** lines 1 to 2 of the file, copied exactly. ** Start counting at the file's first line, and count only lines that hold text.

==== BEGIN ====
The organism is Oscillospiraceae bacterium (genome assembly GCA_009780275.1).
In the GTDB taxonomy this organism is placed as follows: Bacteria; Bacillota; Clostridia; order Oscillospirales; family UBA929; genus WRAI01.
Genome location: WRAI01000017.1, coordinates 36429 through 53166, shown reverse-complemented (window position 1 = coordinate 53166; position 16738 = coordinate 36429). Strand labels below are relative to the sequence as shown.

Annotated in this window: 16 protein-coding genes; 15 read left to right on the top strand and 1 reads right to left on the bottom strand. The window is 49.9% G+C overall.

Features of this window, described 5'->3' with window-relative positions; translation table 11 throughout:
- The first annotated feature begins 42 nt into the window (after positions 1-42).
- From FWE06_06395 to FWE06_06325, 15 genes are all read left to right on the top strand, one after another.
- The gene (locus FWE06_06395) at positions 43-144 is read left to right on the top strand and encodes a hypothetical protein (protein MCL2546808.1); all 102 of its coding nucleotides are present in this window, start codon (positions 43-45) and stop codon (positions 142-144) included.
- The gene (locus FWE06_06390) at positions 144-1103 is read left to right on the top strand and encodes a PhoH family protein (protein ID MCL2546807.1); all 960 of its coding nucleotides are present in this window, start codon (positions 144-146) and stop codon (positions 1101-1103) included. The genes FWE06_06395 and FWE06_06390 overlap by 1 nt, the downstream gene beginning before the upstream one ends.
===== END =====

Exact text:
The organism is Oscillospiraceae bacterium (genome assembly GCA_009780275.1).
In the GTDB taxonomy this organism is placed as follows: Bacteria; Bacillota; Clostridia; order Oscillospirales; family UBA929; genus WRAI01.